ORANGE BEACH, Ala. (AP) - An "unusual mortality event" continues for dolphins in the northern Gulf of Mexico, with more than 1,000 dolphins stranded since February 2010, far above the average numbers from 2002 to 2009.
While those deaths resulted from several different causes, officials from the National Oceanic and Atmospheric Administration (NOAA), the Alabama Marine Police and other law enforcement agencies are working together to minimize the human impact on dolphin populations in the Gulf.
As part of that effort, the Alabama Marine Police hosted a meeting last week with officials from NOAA, the U.S. Coast Guard, local authorities and about 20 dolphin tour boat captains to discuss the consequences of dolphin interaction. Feeding a dolphin is illegal under the Marine Mammal Protection Act, enforced by NOAA.
The act also makes it illegal to harass or injure any marine mammal. Harassment is defined as "any act of pursuit, torment or annoyance to the creatures." NOAA biologist Jessica Powell said that even innocent-seeming interaction can have harmful impacts on dolphin populations.
Powell showed slides of dolphins who were killed or injured by boat strikes, and said boat engine noise can confuse dolphins who rely on sound for communication and to find food. Surrounding the dolphins or trapping them between a boat and the shore can be particularly stressful.
Powell said that while dolphins are known to ride in the wake of boats, deliberately steering a boat toward a group of dolphins to induce them to ride is dangerous and disruptive to the dolphins' natural behavior.
Powell recommends that boats approach dolphins slowly, maintain a distance of at least 50 yards, observe the dolphins one at a time for periods of 30 minutes at most, and shut down the engines if the dolphin approaches the boat.
Powell cited one example in Hawaii where a population of dolphins moved from one bay to another after increased human boat traffic. NOAA enforcement officer Elizabeth Nelson said one stranded dolphin had choked to death on a cleaned sheepshead that had been fed to it backwards. Another dead dolphin washed ashore with cheese curls and hot dogs still in its stomach.
Aside from the possibility of direct injury, feeding dolphins may contribute to more harmful behavior over time, as dolphins who have been fed follow fishing boats looking for an easy meal. This makes life more difficult for fishermen, who have to protect their bait and catch from the hungry dolphins.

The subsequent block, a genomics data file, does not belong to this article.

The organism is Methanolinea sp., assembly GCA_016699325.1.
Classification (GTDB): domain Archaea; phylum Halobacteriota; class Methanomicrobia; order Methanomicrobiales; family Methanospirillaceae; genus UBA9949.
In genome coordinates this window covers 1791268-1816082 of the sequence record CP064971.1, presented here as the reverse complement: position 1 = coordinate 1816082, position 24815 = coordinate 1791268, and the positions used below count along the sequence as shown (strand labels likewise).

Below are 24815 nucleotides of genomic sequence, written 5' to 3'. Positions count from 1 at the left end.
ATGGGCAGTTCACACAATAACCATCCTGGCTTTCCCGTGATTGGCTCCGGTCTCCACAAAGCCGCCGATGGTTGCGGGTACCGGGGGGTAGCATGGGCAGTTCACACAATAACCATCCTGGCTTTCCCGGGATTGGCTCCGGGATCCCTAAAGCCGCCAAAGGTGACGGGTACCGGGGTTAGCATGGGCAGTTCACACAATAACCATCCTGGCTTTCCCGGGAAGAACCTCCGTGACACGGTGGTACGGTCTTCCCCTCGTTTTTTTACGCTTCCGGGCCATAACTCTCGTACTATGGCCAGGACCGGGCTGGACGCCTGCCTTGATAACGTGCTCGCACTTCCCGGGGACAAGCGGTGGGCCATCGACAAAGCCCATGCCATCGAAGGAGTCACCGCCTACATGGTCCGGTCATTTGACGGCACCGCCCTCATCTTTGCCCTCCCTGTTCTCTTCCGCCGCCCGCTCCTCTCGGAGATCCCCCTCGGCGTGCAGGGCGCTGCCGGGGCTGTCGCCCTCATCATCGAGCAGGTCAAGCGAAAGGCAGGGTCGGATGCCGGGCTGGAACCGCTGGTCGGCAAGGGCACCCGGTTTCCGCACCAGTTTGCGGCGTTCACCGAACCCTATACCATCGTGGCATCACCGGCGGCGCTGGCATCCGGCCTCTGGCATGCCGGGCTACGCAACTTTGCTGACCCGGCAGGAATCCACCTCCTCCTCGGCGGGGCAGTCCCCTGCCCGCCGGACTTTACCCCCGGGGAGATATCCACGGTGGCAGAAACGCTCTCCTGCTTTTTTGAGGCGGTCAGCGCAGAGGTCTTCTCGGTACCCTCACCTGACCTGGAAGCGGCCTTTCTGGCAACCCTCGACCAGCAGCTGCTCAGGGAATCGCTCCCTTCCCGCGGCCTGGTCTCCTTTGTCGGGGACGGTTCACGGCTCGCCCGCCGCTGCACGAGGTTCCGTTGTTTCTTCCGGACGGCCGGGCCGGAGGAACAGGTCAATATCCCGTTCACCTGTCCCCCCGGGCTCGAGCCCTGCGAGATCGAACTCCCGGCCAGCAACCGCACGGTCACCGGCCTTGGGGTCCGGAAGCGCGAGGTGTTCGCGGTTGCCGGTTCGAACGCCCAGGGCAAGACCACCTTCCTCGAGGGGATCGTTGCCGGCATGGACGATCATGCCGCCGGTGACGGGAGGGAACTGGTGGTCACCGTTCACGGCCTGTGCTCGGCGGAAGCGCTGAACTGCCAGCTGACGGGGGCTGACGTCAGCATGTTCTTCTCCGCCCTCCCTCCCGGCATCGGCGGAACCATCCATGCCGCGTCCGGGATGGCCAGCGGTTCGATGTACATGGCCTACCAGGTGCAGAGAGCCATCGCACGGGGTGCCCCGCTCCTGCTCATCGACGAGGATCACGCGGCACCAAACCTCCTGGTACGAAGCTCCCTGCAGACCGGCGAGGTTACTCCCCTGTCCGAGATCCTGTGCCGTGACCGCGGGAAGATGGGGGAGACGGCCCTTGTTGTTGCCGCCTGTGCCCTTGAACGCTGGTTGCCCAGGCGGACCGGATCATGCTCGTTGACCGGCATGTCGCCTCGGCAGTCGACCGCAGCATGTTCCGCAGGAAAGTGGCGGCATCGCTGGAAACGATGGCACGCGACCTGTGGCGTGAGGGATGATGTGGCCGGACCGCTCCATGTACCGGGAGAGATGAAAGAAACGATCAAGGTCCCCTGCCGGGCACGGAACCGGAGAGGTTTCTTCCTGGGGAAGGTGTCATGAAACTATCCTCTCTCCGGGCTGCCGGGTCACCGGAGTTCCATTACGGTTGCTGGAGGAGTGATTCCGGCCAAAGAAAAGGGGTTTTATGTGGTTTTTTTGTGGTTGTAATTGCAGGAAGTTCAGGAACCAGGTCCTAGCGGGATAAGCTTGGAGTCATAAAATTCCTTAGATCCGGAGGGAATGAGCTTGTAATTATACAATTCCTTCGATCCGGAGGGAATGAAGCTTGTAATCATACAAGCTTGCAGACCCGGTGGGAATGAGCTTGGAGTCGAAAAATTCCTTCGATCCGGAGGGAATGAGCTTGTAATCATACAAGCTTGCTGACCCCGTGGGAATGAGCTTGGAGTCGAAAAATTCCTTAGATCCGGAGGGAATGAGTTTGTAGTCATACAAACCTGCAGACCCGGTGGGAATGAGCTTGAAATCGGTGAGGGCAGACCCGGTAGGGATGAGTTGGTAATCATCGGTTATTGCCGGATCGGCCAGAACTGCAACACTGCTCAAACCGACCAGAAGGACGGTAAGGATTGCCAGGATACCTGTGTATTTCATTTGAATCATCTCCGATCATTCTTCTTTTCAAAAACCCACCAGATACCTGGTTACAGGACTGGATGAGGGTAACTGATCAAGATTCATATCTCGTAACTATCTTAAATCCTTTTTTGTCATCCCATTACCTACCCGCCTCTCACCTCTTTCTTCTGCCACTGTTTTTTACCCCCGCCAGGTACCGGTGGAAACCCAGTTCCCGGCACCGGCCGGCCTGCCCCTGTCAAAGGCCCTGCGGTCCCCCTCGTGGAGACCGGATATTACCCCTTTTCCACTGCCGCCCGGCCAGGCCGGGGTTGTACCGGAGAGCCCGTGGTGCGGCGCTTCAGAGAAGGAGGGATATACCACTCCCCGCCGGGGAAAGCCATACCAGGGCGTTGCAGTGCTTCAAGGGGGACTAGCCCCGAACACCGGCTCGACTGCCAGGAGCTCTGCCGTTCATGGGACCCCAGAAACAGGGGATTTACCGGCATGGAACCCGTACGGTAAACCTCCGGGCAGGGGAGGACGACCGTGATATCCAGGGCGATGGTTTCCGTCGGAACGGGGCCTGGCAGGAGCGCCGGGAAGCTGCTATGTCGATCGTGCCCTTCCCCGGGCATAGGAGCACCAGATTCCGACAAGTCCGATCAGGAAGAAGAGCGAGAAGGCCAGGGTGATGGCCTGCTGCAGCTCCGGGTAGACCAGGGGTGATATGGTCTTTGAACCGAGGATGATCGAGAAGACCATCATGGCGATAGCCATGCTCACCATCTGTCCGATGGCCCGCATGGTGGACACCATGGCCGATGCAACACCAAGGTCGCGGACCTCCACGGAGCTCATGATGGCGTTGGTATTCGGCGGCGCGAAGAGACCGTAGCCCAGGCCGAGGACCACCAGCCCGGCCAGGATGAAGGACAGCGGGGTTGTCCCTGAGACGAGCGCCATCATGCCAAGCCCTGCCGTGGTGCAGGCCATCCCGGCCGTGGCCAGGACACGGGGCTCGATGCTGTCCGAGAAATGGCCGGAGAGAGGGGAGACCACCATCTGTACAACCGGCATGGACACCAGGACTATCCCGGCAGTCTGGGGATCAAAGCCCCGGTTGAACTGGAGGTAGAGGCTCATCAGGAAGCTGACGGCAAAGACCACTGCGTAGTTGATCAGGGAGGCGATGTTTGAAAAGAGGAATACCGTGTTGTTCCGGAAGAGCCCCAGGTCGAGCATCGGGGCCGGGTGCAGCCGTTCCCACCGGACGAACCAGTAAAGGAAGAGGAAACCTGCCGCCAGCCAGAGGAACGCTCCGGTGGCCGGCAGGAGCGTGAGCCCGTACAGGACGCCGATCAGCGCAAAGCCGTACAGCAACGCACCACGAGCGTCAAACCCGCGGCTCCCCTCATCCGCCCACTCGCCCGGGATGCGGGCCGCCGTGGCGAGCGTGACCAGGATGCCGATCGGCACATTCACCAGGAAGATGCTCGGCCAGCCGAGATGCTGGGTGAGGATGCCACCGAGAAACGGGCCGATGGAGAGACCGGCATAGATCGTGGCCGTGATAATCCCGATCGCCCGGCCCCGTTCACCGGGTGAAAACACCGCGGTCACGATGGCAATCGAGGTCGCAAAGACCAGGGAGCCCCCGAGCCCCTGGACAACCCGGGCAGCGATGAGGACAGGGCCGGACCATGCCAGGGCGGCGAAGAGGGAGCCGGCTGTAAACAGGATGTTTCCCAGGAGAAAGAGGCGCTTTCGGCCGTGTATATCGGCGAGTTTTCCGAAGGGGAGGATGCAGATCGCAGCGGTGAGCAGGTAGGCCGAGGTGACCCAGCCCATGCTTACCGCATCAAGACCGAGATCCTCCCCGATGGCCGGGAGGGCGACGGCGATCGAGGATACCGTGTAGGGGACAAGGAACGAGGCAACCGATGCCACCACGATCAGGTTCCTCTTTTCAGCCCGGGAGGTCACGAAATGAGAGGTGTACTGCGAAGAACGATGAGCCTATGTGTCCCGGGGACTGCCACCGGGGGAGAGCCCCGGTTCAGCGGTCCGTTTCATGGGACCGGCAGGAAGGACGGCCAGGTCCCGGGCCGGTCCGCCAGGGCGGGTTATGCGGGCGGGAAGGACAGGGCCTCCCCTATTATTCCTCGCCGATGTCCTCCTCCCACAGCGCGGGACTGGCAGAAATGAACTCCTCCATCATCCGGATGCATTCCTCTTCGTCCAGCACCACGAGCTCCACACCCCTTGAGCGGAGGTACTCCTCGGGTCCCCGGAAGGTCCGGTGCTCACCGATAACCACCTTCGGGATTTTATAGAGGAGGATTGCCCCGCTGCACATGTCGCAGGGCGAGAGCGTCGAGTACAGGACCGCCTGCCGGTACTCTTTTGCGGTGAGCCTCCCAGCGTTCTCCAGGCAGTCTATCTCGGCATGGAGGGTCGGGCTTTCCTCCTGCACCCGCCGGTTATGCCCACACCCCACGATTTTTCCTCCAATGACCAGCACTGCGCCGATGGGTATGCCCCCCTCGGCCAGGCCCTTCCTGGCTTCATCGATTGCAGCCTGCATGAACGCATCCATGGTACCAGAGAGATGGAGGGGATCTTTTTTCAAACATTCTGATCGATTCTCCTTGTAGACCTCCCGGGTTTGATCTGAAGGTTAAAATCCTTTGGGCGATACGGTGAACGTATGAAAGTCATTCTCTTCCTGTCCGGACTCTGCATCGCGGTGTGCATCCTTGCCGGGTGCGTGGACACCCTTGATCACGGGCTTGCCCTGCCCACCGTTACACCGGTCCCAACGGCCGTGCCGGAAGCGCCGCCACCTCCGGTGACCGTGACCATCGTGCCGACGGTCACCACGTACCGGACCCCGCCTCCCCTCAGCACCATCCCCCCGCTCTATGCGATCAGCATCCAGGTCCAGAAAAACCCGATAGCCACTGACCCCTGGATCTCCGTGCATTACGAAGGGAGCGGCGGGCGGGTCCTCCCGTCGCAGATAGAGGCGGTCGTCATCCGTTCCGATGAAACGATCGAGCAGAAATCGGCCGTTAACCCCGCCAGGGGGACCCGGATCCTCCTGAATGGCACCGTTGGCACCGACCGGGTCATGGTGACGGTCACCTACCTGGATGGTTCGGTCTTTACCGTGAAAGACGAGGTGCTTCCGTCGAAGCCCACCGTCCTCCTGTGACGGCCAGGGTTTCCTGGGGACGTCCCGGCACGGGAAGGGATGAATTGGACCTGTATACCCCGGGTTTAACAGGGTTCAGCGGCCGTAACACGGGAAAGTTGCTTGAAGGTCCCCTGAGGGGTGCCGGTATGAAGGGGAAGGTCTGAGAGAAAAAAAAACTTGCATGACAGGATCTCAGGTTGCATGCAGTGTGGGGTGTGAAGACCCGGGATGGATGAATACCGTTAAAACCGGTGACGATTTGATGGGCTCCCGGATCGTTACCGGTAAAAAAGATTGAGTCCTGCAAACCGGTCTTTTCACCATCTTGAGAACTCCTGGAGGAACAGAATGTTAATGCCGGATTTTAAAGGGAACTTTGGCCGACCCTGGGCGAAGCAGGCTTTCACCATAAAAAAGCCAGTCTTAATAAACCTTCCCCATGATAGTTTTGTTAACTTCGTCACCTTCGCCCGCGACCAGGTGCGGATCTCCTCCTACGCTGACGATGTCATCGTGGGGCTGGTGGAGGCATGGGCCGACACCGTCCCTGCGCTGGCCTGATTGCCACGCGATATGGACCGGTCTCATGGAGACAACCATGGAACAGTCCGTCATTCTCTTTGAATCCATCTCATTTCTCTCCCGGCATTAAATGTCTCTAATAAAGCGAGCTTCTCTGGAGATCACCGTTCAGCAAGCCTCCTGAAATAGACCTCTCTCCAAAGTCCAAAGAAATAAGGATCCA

Some fishermen have been known to use firearms and other weapons to chase off dolphins. Multiple dolphins have been shot in Alabama and Mississippi in recent years. Last year, a dolphin in Perdido Bay died after being stabbed with a screwdriver. In 2009 Alvy Key, a fishing boat captain in Panama City Beach, was sentenced to two years in prison for intentionally trying to kill dolphins with pipe bombs.
Key pleaded guilty to violating the MMPA and to possession of explosives by a convicted felon. Maj. Scott Bannon, chief enforcement officer of the Alabama Marine Resources Division, said officers found a gun with a silencer on an unrelated search of a vessel and that the silenced weapon may have been used to target dolphins more discreetly.
A single violation of the MMPA carries a minimum fine of $5,000, but all officers present said they hope better education among boaters can cut down on the number of negative interactions between boaters and dolphins.
"Our goal is that we don't get to the criminal aspect of it," Bannon told the group of about 20 representatives from local businesses that interact with dolphins. "We'd rather you guys spread the word among yourselves."
However, Bannon said he and other local law enforcement agents are getting an increasing number of calls from the public about dolphin feeding or harassment. "Dolphin interaction keeps moving up on my desk," he said.
While NOAA is the primary agency in charge of enforcing the MMPA, Nelson said there is a joint enforcement agreement that allows local and state law enforcement officers to cite violators of the act.
Nelson said that agreement is a necessity because of NOAA's limited enforcement resources. While dolphins are a common site in Alabama coastal waters, it's difficult to say whether their numbers are holding steady.
Ruth Carmichael of the Dauphin Island Sea Lab said it's hard to know how much populations are being affected by the UME because there is no baseline to compare. All we do is that a lot of dolphins have died in the nearly three and a half years since the unusual mortality event began. According to NOAA statistics, 1,026 cetaceans (whales, dolphins or porpoises) have been stranded as part of the UME from the Louisiana-Texas border to Franklin County, Florida from Feb. 2010 to July 21, 2013.
Of those 1,026 strandings, 512 occurred in Louisiana, 270 in Mississippi, 137 in Alabama and 109 in Florida. Ninety-five percent of the stranded animals died. From 2002 to 2009, the average number of strandings per year in Louisiana was 20, the same as Mississippi and the Florida Panhandle. Alabama averaged 14 strandings per year over that stretch.
And the event is clearly still ongoing. April 2013 was the second-worst month for dolphins of the UME, with 66 strandings documented. Through July 21, NOAA has recorded 200 dolphin strandings in 2013, 59 more than through the same time period in 2012. Powell said dolphins are also slow breeders, making them slow to rebound from sustained die-offs.